When Mel gave me that tiny plant, neither of us had any idea what it would start. A simple kindness that extended well beyond the edges of the gift. Next year I will widen the strip and plant the whole thing with vegetables. The point is, we never know when a word spoken to a friend or a smile directed to a stranger or an act of kindness shown to someone who may or may not have deserved it could touch a heart for a lifetime. (I should say here that everyone deserves kindness, it just may not be evident.) And how will those acts, given or received, change a day or even a life? “What happens to a story around the edges?...A story like a snapshot is caught, held for a moment, then delivered. But the people in them go on and on. And what happens next? What happens?” (The Postmistress, Sarah Blake). We most likely will never know that we have made a difference to someone. We won't know what happened next. All we have is the moment.

When I was eight, my family moved; but before we left Olympia behind, my big sister and I commuted with our dad for a few weeks so we could start in our new schools at the beginning of the year. That first day of third grade, Daddy and I walked into the school office. Daddy told the man at the counter (who happened to be the principal) my name and that I was a new student. A woman with her back to us turned around with a big smile and said, "Oh! She's mine!" She took my hand and walked me to the classroom. Those three words changed the course of that day, and all the days to come, for a frightened little girl. Thirty years later I ran across a birthday card she had sent me some years after I was her student. I set the card aside to remind me to write her a letter to make sure she still knew how much that day and that year in her classroom meant to me. Three weeks later, still not having gotten to that note, the mail held a letter from my mother containing Mrs. Rucker's obituary. I know I had told her that she changed the course for me (she served tea at my wedding, after all); I hope she still knew.

It should be remembered that bad deeds and angry words can also change the course of a life. My second grade teacher's name was Mrs. Louderback, and she was the troll under the bridge who ate billy goats and second graders for breakfast. And that's all I'm going to say about that. We all have words or actions we wish we could take back. Even if they aren't remembered by the receiver, they may be still hurting the one who delivered them. You know what I mean.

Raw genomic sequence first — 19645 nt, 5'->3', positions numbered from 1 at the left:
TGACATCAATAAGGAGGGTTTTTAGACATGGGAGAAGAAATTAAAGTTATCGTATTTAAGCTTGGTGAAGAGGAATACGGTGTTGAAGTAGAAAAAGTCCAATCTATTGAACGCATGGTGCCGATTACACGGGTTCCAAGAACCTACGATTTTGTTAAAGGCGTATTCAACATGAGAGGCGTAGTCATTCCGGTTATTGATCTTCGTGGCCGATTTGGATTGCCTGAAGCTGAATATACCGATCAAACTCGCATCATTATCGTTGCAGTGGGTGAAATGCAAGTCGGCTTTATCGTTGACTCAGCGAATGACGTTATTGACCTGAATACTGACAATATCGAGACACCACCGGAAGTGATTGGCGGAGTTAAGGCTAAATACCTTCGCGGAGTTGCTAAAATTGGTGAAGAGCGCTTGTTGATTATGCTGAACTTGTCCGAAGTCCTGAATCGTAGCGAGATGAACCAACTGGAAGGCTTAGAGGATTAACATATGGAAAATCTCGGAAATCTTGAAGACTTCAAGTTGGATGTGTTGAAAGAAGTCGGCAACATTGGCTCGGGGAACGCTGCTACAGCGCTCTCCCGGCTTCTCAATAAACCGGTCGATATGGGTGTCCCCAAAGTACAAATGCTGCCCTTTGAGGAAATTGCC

Today is Independence Day. I am not always proud of how my country, collectively or individually, treats others. Horrendous actions have been taken in the name of the stars and stripes. But, nevertheless, I am always glad that an accident of birth made this my home. And I am grateful to the courageous men and women who came before me. Some, like John Hancock with his bold and pompous signature on the Declaration of Independence, proclaim a self-knowledge that they are changing the course of human events, and they are well-known. But most are nameless people who unbenownst to them changed one life with a kind word or deed. Those actions increased exponentially to change a family, a neighborhood, a region, a state, a country, even a world.

Tiger lilies are a fascinating study in the unexpected. Their long, narrow, bright orange bud is unusual  in and of itself; but who could imagine what is hiding inside until it opens up to a most amazing flower. Five years ago my pastor sent me on a pastoral visit to a church member whose marriage had just ended. My second relationship had recently ended; I guess she thought I could provide understanding and comfort in a traumatic time. I listened, I let her cry, I was a caring body in the other chair. As my friend Jack says, much of ministry is just showing up. And we are all ministers. That difficult day changed the course of at least two lives. She tells me often how much it meant to her; and I her, as it was as much a gift to me. That single hour opened up to a beautiful and enduring friendship. I was asked to show up--and the affirmation in that simple request started the ball rolling. I said "yes." The door was opened to me and I was allowed into a life. And it changed the course.

We never know what a gift or a kindness is going to start--or how long it will be remembered--or how many lives it will touch. If we all lived life with the knowledge of the potential in each encounter, at the very least our own lives would be better for it. And perhaps that is all there needs be to justify our space on the planet.